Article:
Water Conservation: Initiatives and Future Strategies
NamamiGange programme, implemented by National Mission for Clean Ganga (NMCG) is an integrated mission for conservation of Ganga and its tributaries. A comprehensive Ganga River Basin Management Plan (GRBMP) was developed by a consortium of seven IITs. The vision is to restore the wholesomeness of the River by ensuring Aviraland NirmalDhara, and maintaining its geo-hydrological and ecological integrity.
Integrated River Basin Management (IRBM) approach is followed with multi-sectoral and multi-agency interventions such as (I) pollution abatement (Nirmal Ganga), (II) improving ecology and flow (Aviral Ganga), (III) strengthen people river connect (Jan Ganga) and (IV) facilitate diversified research, scientific mapping, studies and evidence-based policy formulation (Gyan Ganga).
Pollution Abatement (Nirmal Ganga)
Pollution abatement measures comprehensively tackle all sources of pollution such as municipal sewage, industrial effluents, municipal solid waste, rural sanitation, non-point sources of pollution such as agricultural runoff, open defecation, un-burnt dead bodies etc.
Ecology and Flow (Aviral Ganga)
People River Connect (Jan Ganga)
NamamiGange mission accords prime importance to People River Connect and is taking several steps for making it a people's movement.
Research, Policy and Knowledge Management (Gyan Ganga)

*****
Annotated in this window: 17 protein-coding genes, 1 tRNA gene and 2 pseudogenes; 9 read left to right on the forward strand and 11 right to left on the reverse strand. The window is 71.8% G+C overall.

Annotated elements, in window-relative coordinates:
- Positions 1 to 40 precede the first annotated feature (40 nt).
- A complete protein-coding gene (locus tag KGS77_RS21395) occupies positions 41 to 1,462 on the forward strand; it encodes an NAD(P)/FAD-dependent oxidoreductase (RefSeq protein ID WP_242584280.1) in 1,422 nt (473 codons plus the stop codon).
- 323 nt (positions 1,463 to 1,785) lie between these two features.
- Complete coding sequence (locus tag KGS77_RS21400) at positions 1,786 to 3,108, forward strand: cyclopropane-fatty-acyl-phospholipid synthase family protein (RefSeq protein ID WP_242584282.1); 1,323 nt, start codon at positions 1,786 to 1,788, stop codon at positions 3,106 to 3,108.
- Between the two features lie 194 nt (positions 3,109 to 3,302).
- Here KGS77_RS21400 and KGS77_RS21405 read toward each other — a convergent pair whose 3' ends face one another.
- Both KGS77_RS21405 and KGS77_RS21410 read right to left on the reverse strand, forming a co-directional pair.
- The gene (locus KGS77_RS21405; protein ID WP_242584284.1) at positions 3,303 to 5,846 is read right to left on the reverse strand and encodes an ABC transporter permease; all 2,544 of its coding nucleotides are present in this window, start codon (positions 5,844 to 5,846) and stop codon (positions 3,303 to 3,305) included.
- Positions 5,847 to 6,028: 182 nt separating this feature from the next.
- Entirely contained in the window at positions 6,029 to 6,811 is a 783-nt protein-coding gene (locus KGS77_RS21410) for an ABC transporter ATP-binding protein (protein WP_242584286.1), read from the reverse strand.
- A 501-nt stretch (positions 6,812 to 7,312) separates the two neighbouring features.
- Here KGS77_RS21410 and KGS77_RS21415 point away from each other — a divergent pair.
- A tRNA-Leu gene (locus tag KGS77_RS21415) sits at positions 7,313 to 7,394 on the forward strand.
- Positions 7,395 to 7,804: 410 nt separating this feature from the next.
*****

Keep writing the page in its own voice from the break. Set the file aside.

In 2019 India achieved a historical milestone when it declared the country as open defecation free (ODF). SwachhBharal Mission-Gramin (SBM-G) Phase II now seeks to both build upon the achievements and sustain them, by investing in ODF-sustainability activities such as improved hygiene practices, solid and liquid waste management, and operation and maintenance of infrastructures.
The objectives of SBM(G) II are critical elements of the Sustainable Development Goals (SDGs) on sanitation; target of SDG Goal 6 is "by 2030, achieve access to adequate and equitable sanitation and hygiene for all, and end open defecation, paying special attention to the needs of women and girls and those in vulnerable situations.
SBM(G) Phase I (2014-2019): Success Factors
SBM (G)-II scope and focus:
A budget of Rs 140,881 crores has been approved for the five years (2019-20 to 2024-25) programme period. Two key components of the programme are highlighted below.
Framework for Empowering the PRI’s
Water and Government Initiatives
Salient or Key Features of the Mission
The SwachhSharat Mission (SBM) was launched as a mass movement to bring about behavioral changes for crores of people in India and instill healthy sanitation practices in their daily lives. The socio-economic impact of SBM has been phenomenal both in terms of improving sanitation in hinterland but also improvement in health parameters especially for women and children.
The main objectives of SBM(G) are:
Various Initiatives taken up as part of SBM includeNamamiGangeto make villages near Ganga ODF,SwachhSwasthSarvatrato strengthen community health centres, RashtriyaSwachhata Kendra to monitor the progress of SBM programme, Swachhata at Petrol Pumps andSwachh Bharat App & Web Portal to monitor coordination between various departments and ministries.